Setting: London, present day and early 20th century
Sensuality Rating: 5
Bestselling author Brenda Joyce makes her hardcover debut with The Third Heiress, a tale of suspense and romance that spans a century. Following a car crash, professional dancer Jill Gallagher holds her dying fiancé in her arms as he whispers, "I love you... Kate." Left with the wretched task of returning Hal's body to London and the aristocratic Sheldon family, Jill encounters hostility, malevolence, and a 90-year-old mystery involving a beautiful young American woman named Kate Gallagher and her impossible love affair with Edward Sheldon, Viscount Braxton.
A tangled web of love, lies, and murder begins to unravel as Jill digs into the scandal, revealing that very little has changed in the century since Kate Gallagher first caught Edward Sheldon's fancy--especially when the blue-blooded family lineage is threatened by an American upstart. When someone begins warning Jill off her research by ransacking her rented flat and slicing her car brakes, she isn't sure if Hal's American-born cousin Alex Preston is friend or foe. Alex claims to want to help, but Jill suspects that he is not telling her the truth. And with the threats against her life intensifying, Jill is running out of options quickly. A well-crafted novel infused with passion and suspense, The Third Heiress will both delight Joyce's devoted fans and attract new readers. --Alison Trinkle
From Publishers Weekly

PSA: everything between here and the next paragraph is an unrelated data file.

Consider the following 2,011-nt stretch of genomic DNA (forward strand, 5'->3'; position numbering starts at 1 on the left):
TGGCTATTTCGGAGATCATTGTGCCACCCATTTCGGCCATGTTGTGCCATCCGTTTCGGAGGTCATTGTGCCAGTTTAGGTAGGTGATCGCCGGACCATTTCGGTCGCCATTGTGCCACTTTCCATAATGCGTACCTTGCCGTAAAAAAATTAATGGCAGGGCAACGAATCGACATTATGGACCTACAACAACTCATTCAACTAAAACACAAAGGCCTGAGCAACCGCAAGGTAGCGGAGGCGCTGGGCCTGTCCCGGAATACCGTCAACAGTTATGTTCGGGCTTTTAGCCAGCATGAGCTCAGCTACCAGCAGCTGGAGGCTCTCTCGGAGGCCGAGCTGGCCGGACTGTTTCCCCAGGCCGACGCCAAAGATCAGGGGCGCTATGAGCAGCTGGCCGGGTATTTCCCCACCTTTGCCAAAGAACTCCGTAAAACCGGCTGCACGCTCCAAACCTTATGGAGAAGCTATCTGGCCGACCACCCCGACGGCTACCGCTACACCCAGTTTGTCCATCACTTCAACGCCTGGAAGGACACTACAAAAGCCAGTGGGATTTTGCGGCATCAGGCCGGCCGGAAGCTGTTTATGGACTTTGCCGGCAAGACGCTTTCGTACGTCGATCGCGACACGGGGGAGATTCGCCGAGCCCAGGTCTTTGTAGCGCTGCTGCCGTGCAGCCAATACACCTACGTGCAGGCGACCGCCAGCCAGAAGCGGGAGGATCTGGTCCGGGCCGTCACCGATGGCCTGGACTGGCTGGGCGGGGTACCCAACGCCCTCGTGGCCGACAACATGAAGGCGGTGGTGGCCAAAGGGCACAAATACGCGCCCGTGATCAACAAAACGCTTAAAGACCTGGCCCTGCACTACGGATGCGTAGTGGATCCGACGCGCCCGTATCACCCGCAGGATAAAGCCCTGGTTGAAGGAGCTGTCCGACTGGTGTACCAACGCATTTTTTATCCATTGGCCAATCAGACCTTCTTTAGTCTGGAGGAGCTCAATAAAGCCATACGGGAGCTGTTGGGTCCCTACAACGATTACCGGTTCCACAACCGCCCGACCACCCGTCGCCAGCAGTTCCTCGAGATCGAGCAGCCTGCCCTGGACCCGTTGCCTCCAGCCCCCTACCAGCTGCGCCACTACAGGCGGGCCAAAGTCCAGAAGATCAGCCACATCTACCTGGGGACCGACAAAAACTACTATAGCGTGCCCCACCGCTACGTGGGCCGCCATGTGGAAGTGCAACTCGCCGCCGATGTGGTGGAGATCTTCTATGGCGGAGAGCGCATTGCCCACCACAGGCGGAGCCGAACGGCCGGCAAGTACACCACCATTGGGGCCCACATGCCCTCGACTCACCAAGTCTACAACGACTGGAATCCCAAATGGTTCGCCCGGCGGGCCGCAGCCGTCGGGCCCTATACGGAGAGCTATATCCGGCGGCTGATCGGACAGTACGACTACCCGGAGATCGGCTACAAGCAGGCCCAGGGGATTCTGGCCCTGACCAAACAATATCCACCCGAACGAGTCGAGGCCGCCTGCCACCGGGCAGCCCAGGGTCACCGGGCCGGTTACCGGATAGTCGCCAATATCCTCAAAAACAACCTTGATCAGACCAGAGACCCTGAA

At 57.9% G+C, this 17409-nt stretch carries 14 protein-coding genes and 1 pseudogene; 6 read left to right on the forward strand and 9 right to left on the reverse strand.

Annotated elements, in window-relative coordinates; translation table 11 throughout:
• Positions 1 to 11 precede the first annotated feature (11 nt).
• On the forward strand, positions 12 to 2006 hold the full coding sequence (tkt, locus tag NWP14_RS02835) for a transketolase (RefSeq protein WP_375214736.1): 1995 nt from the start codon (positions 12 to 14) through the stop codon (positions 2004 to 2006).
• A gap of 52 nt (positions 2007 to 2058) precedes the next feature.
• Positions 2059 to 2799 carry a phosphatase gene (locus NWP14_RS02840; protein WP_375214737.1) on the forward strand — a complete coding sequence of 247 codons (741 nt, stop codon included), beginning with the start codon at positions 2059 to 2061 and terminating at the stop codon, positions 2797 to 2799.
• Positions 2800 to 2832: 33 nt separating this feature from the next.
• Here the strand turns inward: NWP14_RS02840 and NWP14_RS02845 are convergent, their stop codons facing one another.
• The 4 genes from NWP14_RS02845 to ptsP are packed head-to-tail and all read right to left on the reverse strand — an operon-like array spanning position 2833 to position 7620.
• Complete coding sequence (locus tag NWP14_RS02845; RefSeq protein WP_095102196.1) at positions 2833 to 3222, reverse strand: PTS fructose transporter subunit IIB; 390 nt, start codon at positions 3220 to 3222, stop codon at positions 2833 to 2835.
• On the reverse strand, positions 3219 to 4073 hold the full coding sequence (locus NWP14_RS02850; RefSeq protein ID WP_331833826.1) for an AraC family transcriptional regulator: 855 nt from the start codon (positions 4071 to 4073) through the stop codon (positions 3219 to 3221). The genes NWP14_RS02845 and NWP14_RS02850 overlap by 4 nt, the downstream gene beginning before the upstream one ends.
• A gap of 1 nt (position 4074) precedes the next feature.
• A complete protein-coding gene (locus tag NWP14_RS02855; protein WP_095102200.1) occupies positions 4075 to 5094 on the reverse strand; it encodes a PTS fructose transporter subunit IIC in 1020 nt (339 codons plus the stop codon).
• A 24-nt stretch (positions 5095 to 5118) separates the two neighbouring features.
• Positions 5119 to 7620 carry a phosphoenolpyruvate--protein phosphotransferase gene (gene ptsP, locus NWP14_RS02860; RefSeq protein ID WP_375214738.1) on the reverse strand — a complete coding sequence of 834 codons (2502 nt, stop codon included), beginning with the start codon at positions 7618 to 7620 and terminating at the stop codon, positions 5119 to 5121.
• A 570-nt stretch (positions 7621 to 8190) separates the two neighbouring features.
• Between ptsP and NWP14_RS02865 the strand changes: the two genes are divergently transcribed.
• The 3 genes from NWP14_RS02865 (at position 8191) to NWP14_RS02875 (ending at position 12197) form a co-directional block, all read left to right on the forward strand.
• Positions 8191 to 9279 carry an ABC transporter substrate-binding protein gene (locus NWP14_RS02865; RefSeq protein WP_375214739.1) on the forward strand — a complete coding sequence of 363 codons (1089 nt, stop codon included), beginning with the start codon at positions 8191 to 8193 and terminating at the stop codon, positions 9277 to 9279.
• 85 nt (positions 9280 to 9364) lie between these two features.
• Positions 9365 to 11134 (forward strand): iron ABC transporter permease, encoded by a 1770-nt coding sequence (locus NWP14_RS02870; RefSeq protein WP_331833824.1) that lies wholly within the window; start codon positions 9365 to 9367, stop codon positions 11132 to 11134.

The heroine of romance novelist Joyce's (The Finer Things) hardcover debut thinks she will live happily ever after, and instead unearths a nest of family secrets. Born into a working-class family, talented ballerina-turned-Broadway-dancer Jill Gallagher is ecstatic with her new fianc?, aristocratic Brit Harold "Hal" Sheldon. But as they drive along a New York highway, he breaks off their engagement, saying he wants to return to his family in London. A devastated Jill turns to confront himAand wraps the car around a tree. Though Jill escapes unscathed, Hal dies in her arms, his last words, "I love you... Kate." Accompanying Hal's body to London, Jill obsesses: who is Kate? Was Hal leaving her for another woman? Hal's family blames Jill for the accident, except for his cousin Alex Preston, who's just a bit less prickly than the Sheldons. In Hal's old bedroom, Jill discovers a 1906 photo of two young women, Kate Gallagher and Anne Bensonhurst. Anne was Hal's grandmother, but Kate, a nouveau-riche American heiress (with Jill's last name), mysteriously disappeared the year she turned 18. As Jill abandons her life in New York in her single-minded hunt for Kate (whom she believes is her own ancestor), Alex becomes a provocateur, helper and saboteur on the case. The mystery deepens when Jill finds a decapitated cat on her porch and discovers that the brakes on her car are cut. Joyce's occasionally trite prose ("Hal is dead. Ghosts make poor lovers") is easily ignored as she blends the stories of Jill and Kate, piecing together sexual intrigue, betrayals and century-old coverups that connect them. This genealogical thriller is a page turner that should please the readers of Joyce's previous 24 paperback romances (with seven million copies in print) and could perhaps prove her breakout novel. (Sept.) in August, and Joyce's Web site (www.brendajoyce.com) is already advertising her hardcover launch.
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